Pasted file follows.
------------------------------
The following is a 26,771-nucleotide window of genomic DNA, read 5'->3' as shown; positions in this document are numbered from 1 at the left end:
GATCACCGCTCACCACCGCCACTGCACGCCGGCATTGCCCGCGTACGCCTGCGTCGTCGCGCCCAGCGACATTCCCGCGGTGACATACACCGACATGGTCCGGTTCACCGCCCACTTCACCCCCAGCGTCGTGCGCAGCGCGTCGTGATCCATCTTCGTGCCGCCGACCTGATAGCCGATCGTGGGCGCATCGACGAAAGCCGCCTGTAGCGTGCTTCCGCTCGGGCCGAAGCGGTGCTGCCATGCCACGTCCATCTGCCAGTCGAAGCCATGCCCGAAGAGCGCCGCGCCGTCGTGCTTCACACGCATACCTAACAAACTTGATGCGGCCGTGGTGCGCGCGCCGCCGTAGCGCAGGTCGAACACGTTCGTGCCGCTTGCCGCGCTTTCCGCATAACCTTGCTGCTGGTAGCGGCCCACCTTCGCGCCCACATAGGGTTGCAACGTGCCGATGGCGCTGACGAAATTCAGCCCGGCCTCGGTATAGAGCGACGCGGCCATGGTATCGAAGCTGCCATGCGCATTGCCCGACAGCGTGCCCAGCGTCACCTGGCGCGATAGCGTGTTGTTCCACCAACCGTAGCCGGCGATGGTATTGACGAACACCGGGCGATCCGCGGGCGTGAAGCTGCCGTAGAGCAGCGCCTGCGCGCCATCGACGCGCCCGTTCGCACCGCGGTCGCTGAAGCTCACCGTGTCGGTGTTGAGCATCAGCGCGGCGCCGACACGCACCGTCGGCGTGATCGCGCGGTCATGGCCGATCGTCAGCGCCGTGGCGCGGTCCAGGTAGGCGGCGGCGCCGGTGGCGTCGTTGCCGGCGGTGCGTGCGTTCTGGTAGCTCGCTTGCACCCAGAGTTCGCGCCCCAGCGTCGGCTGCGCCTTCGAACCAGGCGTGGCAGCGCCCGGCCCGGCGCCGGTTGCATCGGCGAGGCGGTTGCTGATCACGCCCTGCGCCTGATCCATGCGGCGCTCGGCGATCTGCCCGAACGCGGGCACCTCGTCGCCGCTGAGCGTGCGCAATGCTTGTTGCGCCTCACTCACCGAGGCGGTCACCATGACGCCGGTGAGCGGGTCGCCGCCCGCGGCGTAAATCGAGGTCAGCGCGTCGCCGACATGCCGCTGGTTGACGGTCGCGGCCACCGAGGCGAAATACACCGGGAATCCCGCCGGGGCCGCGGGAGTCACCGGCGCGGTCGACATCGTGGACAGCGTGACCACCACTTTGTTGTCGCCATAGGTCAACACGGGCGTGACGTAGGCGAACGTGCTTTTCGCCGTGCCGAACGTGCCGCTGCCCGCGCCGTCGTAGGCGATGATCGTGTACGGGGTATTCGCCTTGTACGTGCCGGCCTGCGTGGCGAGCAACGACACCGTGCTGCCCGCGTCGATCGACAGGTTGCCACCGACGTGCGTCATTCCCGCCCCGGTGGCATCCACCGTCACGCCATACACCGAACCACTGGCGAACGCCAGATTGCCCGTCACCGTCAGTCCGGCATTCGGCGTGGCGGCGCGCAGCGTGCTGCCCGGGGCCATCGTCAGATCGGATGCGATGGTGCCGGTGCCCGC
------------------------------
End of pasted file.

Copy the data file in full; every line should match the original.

The following is a 26,771-nucleotide window of genomic DNA, read 5'->3' as shown; positions in this document are numbered from 1 at the left end:
GATCACCGCTCACCACCGCCACTGCACGCCGGCATTGCCCGCGTACGCCTGCGTCGTCGCGCCCAGCGACATTCCCGCGGTGACATACACCGACATGGTCCGGTTCACCGCCCACTTCACCCCCAGCGTCGTGCGCAGCGCGTCGTGATCCATCTTCGTGCCGCCGACCTGATAGCCGATCGTGGGCGCATCGACGAAAGCCGCCTGTAGCGTGCTTCCGCTCGGGCCGAAGCGGTGCTGCCATGCCACGTCCATCTGCCAGTCGAAGCCATGCCCGAAGAGCGCCGCGCCGTCGTGCTTCACACGCATACCTAACAAACTTGATGCGGCCGTGGTGCGCGCGCCGCCGTAGCGCAGGTCGAACACGTTCGTGCCGCTTGCCGCGCTTTCCGCATAACCTTGCTGCTGGTAGCGGCCCACCTTCGCGCCCACATAGGGTTGCAACGTGCCGATGGCGCTGACGAAATTCAGCCCGGCCTCGGTATAGAGCGACGCGGCCATGGTATCGAAGCTGCCATGCGCATTGCCCGACAGCGTGCCCAGCGTCACCTGGCGCGATAGCGTGTTGTTCCACCAACCGTAGCCGGCGATGGTATTGACGAACACCGGGCGATCCGCGGGCGTGAAGCTGCCGTAGAGCAGCGCCTGCGCGCCATCGACGCGCCCGTTCGCACCGCGGTCGCTGAAGCTCACCGTGTCGGTGTTGAGCATCAGCGCGGCGCCGACACGCACCGTCGGCGTGATCGCGCGGTCATGGCCGATCGTCAGCGCCGTGGCGCGGTCCAGGTAGGCGGCGGCGCCGGTGGCGTCGTTGCCGGCGGTGCGTGCGTTCTGGTAGCTCGCTTGCACCCAGAGTTCGCGCCCCAGCGTCGGCTGCGCCTTCGAACCAGGCGTGGCAGCGCCCGGCCCGGCGCCGGTTGCATCGGCGAGGCGGTTGCTGATCACGCCCTGCGCCTGATCCATGCGGCGCTCGGCGATCTGCCCGAACGCGGGCACCTCGTCGCCGCTGAGCGTGCGCAATGCTTGTTGCGCCTCACTCACCGAGGCGGTCACCATGACGCCGGTGAGCGGGTCGCCGCCCGCGGCGTAAATCGAGGTCAGCGCGTCGCCGACATGCCGCTGGTTGACGGTCGCGGCCACCGAGGCGAAATACACCGGGAATCCCGCCGGGGCCGCGGGAGTCACCGGCGCGGTCGACATCGTGGACAGCGTGACCACCACTTTGTTGTCGCCATAGGTCAACACGGGCGTGACGTAGGCGAACGTGCTTTTCGCCGTGCCGAACGTGCCGCTGCCCGCGCCGTCGTAGGCGATGATCGTGTACGGGGTATTCGCCTTGTACGTGCCGGCCTGCGTGGCGAGCAACGACACCGTGCTGCCCGCGTCGATCGACAGGTTGCCACCGACGTGCGTCATTCCCGCCCCGGTGGCATCCACCGTCACGCCATACACCGAACCACTGGCGAACGCCAGATTGCCCGTCACCGTCAGTCCGGCATTCGGCGTGGCGGCGCGCAGCGTGCTGCCCGGGGCCATCGTCAGATCGGATGCGATGGTGCCGGTGCCCGC